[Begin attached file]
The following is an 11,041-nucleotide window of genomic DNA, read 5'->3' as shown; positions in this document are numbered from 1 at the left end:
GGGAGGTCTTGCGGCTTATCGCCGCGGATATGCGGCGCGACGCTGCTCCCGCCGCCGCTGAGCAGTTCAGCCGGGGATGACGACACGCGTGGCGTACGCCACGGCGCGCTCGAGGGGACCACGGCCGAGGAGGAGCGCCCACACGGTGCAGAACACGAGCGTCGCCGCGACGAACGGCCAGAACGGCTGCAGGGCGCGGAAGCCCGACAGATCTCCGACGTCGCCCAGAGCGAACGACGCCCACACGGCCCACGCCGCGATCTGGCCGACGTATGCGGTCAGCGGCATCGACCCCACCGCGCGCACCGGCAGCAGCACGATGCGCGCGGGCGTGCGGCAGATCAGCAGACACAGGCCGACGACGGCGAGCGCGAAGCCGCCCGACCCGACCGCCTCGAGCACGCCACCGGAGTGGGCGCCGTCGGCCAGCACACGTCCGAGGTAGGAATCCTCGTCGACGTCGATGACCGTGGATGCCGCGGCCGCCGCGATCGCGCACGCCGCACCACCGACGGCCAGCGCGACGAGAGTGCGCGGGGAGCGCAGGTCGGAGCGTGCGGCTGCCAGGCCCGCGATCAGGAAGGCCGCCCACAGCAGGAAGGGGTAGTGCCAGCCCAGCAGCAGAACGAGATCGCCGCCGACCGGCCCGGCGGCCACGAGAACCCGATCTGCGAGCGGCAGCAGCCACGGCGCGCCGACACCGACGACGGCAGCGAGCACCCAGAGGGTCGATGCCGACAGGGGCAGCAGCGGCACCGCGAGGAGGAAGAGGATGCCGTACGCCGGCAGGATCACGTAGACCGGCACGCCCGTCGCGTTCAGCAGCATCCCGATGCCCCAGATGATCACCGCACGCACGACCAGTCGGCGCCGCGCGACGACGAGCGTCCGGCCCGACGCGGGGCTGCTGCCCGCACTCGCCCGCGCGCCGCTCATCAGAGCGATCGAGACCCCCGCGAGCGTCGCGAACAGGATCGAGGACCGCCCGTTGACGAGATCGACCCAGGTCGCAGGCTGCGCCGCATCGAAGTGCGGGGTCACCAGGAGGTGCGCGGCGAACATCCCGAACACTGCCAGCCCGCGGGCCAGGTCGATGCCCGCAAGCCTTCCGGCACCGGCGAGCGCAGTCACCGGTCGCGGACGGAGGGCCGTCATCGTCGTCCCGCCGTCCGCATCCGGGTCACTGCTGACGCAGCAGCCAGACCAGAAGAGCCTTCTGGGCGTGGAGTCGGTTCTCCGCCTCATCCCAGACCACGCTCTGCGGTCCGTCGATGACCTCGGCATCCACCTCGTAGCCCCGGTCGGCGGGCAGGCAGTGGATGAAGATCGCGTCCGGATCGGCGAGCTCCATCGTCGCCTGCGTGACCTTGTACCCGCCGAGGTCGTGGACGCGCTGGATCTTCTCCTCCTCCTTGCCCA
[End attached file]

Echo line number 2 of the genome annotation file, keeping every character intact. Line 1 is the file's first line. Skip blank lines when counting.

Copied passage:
GGGAGGTCTTGCGGCTTATCGCCGCGGATATGCGGCGCGACGCTGCTCCCGCCGCCGCTGAGCAGTTCAGCCGGGGATGACGACACGCGTGGCGTACGCCACGGCGCGCTCGAGGGGACCACGGCCGAGGAGGAGCGCCCACACGGTGCAGAACACGAGCGTCGCCGCGACGAACGGCCAGAACGGCTGCAGGGCGCGGAAGCCCGACAGATCTCCGACGTCGCCCAGAGCGAACGACGCCCACACGGCCCACGCCGCGATCTGGCCGACGTATGCGGTCAGCGGCATCGACCCCACCGCGCGCACCGGCAGCAGCACGATGCGCGCGGGCGTGCGGCAGATCAGCAGACACAGGCCGACGACGGCGAGCGCGAAGCCGCCCGACCCGACCGCCTCGAGCACGCCACCGGAGTGGGCGCCGTCGGCCAGCACACGTCCGAGGTAGGAATCCTCGTCGACGTCGATGACCGTGGATGCCGCGGCCGCCGCGATCGCGCACGCCGCACCACCGACGGCCAGCGCGACGAGAGTGCGCGGGGAGCGCAGGTCGGAGCGTGCGGCTGCCAGGCCCGCGATCAGGAAGGCCGCCCACAGCAGGAAGGGGTAGTGCCAGCCCAGCAGCAGAACGAGATCGCCGCCGACCGGCCCGGCGGCCACGAGAACCCGATCTGCGAGCGGCAGCAGCCACGGCGCGCCGACACCGACGACGGCAGCGAGCACCCAGAGGGTCGATGCCGACAGGGGCAGCAGCGGCACCGCGAGGAGGAAGAGGATGCCGTACGCCGGCAGGATCACGTAGACCGGCACGCCCGTCGCGTTCAGCAGCATCCCGATGCCCCAGATGATCACCGCACGCACGACCAGTCGGCGCCGCGCGACGACGAGCGTCCGGCCCGACGCGGGGCTGCTGCCCGCACTCGCCCGCGCGCCGCTCATCAGAGCGATCGAGACCCCCGCGAGCGTCGCGAACAGGATCGAGGACCGCCCGTTGACGAGATCGACCCAGGTCGCAGGCTGCGCCGCATCGAAGTGCGGGGTCACCAGGAGGTGCGCGGCGAACATCCCGAACACTGCCAGCCCGCGGGCCAGGTCGATGCCCGCAAGCCTTCCGGCACCGGCGAGCGCAGTCACCGGTCGCGGACGGAGGGCCGTCATCGTCGTCCCGCCGTCCGCATCCGGGTCACTGCTGACGCAGCAGCCAGACCAGAAGAGCCTTCTGGGCGTGGAGTCGGTTCTCCGCCTCATCCCAGACCACGCTCTGCGGTCCGTCGATGACCTCGGCATCCACCTCGTAGCCCCGGTCGGCGGGCAGGCAGTGGATGAAGATCGCGTCCGGATCGGCGAGCTCCATCGTCGCCTGCGTGACCTTGTACCCGCCGAGGTCGTGGACGCGCTGGATCTTCTCCTCCTCCTTGCCCA